WHAT is notable about this juncture is that there is a greater willingness among common Indian citizens to question the official narrative on Kashmir; a greater openness to discuss democratic rather than military ways of responding to the Kashmir protests. Many protests have taken place all over India in solidarity with Kashmir, there has been an opening up of conversations around Kashmir, and a range of diverse voices in India have spoken up with their views and suggestions for a political solution for Kashmir. Here, we present a selection of some of those opinions.
(Liberation interviewed filmmaker Sanjay Kak, whose film on Kashmir, Jashn-e-Azaadi – How We Celebrate Independence, had helped open up conversations on Kashmir way back in 2007.)
Once again, after 2010, we are seeing a huge people’s upsurge in Kashmir, met with the most brutal repression. Has anything changed in the nature of Kashmiri protests?
People in India tend to see events in Kashmir only through these spikes - the protests, the pellet-gun blindings, the killings, and in the brutalities that are reported. What is much more sinister, and damaging in the long run, is the steady unwavering repression that most Kashmiris have to deal with. What does the story of Burhan Wani tell us? Humiliations heaped upon a fifteen year old, the senseless killing of a loved one – none of this is unusual in Kashmir. Where does that take someone like Burhan? Almost inevitably to the life of a militant, and to near certain death. In the aftermath of the 2010 protests everyday life had become unbearable even for those without a spectacular track record with the police and army, especially in the villages and kasbas. Relentless scrutiny by the armed forces, endless reporting to the police stations, physical violence. So the huge upsurge we are seeing is a consequence of the accumulation of the pressure that has been building up for the last six years, if not the last twenty five. What is new is what has been observed in the past few years - that the ranks of the militants are filled mostly with Kashmiris, and when there are encounters, or when militants are cornered by the para-military and Army, then people come out in droves to protect the young men, Throwing stones at the Indian security forces, often even while encounters are going on...
Is there anything new in the Indian State’s response to Kashmiri anger and aspirations?The PM has thanked all parties for backing up the Government on Kashmir. Has the attitude of the UPA Government been in any way more sensitive to Kashmir than that of the BJP-NDA Government now?
What is new is the very loud and obvious silence on the part of the Indian State. In that silence even a small step must be read as a big statement. The Prime Minister usual loquaciousness on the social media was missing completely when it came to Kashmir. The Home Ministry's initial concerns displayed an unseemly anxiety to 'normalise' the situation so that the Amarnath Yatra could proceed normally... I'm not saying that the previous governments, both in Delhi and in Srinagar, performed much better in the huge uprisings of 2008, 2009 and 2010. But at least one could not detect the desire to actually exacerbate the troubles. That is certainly new, and that is what is disturbing.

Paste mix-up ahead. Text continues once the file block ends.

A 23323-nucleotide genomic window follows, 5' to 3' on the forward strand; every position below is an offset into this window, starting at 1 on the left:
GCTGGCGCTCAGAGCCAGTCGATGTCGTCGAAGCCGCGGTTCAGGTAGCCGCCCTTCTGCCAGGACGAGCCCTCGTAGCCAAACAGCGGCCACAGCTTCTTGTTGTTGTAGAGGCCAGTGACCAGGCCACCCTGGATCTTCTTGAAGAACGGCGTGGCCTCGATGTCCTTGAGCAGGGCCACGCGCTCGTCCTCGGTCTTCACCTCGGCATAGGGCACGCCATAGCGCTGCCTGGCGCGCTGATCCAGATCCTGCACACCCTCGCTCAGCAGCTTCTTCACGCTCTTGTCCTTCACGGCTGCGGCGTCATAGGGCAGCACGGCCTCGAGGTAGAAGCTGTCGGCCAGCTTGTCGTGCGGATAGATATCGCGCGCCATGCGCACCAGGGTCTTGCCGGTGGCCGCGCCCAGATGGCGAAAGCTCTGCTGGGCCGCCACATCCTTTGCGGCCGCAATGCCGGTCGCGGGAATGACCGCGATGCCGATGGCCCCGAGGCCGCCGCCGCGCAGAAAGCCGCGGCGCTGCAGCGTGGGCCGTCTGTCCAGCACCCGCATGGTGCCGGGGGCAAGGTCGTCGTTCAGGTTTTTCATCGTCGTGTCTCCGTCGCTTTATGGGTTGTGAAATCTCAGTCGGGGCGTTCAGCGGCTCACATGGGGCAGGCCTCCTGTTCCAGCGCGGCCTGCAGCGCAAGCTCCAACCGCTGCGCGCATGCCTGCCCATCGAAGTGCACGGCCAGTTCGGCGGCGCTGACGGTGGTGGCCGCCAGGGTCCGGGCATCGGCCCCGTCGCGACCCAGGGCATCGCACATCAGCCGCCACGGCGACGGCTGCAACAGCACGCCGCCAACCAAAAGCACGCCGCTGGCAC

This time, defying a heightened hyper-nationalist narrative on Kashmir in sections of the TV media, there have been protests in support of Kashmir, by a variety of groups, in many cities – Delhi, Kolkata, Patna, Thrissur, Bangalore, for instance. There are plans to hold public meetings, readings, discussions in many places. Is this in any way a significant development?
This is very significant, and it is as necessary and important for Indians as it might be for Kashmiris. Behind the relentless brutality that has been unleashed over the past few weeks in Kashmir lies a very important new tactic of the BJP-RSS - to unleash another symbol for their future electoral mobilisation. The Kashmir issue is going to be their new Babri Masjid, the journalist Mahendra Mishra pointed out the other day, and he is right. There is a deadly molotov cocktail being prepared - their usual ingredient of Communalism and Islamophobia, but now mixed with Nationalism. They would want Kashmir to be on the boil for ever.
What should be the way forward on Kashmir? What steps do we need, that can foster a climate for a political solution?
There is no substitute for democracy to resolve the issue. And I'm not talking about the farce of elections. What measure of the people's will is the conduct of elections in Kashmir? The PDP came to power asking for votes to prevent the BJPs entry into Kashmir. Then ended up making an alliance with them! Is the rage of the people in South Kashmir difficult to understand then? We need real democracy, we need demilitarisation, and then we need a good and honest referendum. Its not an impossible set of goals, is it?